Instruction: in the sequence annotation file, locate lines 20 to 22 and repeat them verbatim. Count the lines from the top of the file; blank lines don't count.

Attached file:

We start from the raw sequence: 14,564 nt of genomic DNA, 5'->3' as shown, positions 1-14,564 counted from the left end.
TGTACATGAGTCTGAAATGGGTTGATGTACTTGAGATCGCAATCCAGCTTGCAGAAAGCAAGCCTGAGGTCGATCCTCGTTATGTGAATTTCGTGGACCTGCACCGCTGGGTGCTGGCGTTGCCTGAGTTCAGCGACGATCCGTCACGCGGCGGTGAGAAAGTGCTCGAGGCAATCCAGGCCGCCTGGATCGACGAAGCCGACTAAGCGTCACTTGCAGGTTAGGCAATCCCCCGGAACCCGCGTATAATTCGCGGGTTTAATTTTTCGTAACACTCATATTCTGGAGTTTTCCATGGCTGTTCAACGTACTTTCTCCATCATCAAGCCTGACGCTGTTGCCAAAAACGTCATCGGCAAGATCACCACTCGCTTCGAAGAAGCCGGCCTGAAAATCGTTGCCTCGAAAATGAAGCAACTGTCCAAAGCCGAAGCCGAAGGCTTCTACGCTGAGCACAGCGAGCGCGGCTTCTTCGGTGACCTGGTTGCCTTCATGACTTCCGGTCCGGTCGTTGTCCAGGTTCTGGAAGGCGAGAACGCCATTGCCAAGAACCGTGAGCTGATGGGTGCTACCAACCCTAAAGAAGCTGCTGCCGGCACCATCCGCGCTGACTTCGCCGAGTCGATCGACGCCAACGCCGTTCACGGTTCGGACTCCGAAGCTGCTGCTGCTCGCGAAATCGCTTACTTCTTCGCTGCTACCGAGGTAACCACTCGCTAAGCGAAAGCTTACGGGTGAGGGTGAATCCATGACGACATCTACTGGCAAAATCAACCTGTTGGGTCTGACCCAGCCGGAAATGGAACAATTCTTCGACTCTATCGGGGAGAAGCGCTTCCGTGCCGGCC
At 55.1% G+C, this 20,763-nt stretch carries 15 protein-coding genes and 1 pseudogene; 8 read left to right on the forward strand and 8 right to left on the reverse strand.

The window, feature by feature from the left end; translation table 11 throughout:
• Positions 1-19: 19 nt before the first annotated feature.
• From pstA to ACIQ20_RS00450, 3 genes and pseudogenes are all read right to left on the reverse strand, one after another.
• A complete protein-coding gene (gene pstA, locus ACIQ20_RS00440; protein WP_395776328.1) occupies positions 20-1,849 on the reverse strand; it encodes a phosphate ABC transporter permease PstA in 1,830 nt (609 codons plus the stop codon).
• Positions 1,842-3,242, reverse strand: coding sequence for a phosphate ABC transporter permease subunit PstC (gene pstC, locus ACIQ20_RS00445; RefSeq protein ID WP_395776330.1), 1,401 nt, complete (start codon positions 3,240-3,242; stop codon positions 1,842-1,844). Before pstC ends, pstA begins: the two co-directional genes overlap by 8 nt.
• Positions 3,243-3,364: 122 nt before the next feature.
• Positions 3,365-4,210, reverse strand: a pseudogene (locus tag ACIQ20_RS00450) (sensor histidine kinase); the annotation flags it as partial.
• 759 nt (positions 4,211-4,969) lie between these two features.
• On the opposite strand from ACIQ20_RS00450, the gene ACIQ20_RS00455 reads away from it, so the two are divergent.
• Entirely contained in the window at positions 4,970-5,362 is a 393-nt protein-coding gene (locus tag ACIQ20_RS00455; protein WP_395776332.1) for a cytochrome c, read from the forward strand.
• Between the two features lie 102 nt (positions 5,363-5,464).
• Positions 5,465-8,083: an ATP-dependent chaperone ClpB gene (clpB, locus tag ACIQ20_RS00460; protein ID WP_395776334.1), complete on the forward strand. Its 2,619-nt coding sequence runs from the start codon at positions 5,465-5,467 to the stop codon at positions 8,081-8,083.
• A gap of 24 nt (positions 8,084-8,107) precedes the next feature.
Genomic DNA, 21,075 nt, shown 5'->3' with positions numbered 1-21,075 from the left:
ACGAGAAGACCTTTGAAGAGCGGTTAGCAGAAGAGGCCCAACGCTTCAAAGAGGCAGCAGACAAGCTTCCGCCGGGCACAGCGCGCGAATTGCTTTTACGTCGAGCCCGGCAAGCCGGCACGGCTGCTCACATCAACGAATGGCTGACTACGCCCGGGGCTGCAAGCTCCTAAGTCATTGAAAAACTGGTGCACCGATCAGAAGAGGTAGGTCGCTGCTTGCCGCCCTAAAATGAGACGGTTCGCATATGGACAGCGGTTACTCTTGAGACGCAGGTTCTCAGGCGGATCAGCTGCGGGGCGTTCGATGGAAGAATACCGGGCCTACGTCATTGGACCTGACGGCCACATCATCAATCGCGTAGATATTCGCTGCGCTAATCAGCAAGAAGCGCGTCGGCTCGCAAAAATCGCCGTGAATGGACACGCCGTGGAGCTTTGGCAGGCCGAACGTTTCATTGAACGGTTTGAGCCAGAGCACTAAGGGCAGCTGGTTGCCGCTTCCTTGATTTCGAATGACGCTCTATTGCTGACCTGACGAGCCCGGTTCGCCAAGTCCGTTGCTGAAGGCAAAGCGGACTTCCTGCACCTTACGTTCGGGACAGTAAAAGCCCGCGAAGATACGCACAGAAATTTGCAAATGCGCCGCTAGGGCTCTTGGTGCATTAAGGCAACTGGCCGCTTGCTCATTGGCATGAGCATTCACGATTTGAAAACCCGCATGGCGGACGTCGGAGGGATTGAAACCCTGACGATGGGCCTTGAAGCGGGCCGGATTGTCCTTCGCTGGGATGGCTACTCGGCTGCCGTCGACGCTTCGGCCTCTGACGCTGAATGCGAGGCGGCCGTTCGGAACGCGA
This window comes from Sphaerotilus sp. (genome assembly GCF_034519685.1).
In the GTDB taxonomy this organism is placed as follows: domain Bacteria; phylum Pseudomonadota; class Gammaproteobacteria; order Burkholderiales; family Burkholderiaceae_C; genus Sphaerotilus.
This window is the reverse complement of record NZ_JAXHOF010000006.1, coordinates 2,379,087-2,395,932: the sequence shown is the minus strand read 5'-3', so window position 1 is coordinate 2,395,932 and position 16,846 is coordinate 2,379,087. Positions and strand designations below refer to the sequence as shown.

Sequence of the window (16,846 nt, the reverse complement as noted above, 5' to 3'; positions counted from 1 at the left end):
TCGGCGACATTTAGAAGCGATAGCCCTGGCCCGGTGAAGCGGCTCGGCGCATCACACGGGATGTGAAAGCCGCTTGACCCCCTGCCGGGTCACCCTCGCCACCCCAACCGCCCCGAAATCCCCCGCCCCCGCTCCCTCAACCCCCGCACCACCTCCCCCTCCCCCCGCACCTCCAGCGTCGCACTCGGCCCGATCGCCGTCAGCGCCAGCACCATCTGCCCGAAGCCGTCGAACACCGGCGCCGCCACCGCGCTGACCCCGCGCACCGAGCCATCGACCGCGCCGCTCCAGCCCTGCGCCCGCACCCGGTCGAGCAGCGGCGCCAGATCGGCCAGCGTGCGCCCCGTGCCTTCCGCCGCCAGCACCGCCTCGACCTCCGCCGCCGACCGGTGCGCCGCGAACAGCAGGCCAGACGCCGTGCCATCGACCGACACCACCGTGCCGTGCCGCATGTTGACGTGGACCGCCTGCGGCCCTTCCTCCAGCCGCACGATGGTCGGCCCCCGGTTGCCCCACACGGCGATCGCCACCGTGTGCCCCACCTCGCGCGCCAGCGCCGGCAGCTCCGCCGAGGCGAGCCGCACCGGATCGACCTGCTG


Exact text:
In the GTDB taxonomy this organism is placed as follows: domain Bacteria; phylum Pseudomonadota; class Gammaproteobacteria; order Burkholderiales; family Burkholderiaceae_C; genus Sphaerotilus.
This window is the reverse complement of record NZ_JAXHOF010000006.1, coordinates 2,379,087-2,395,932: the sequence shown is the minus strand read 5'-3', so window position 1 is coordinate 2,395,932 and position 16,846 is coordinate 2,379,087. Positions and strand designations below refer to the sequence as shown.

Sequence of the window (16,846 nt, the reverse complement as noted above, 5' to 3'; positions counted from 1 at the left end):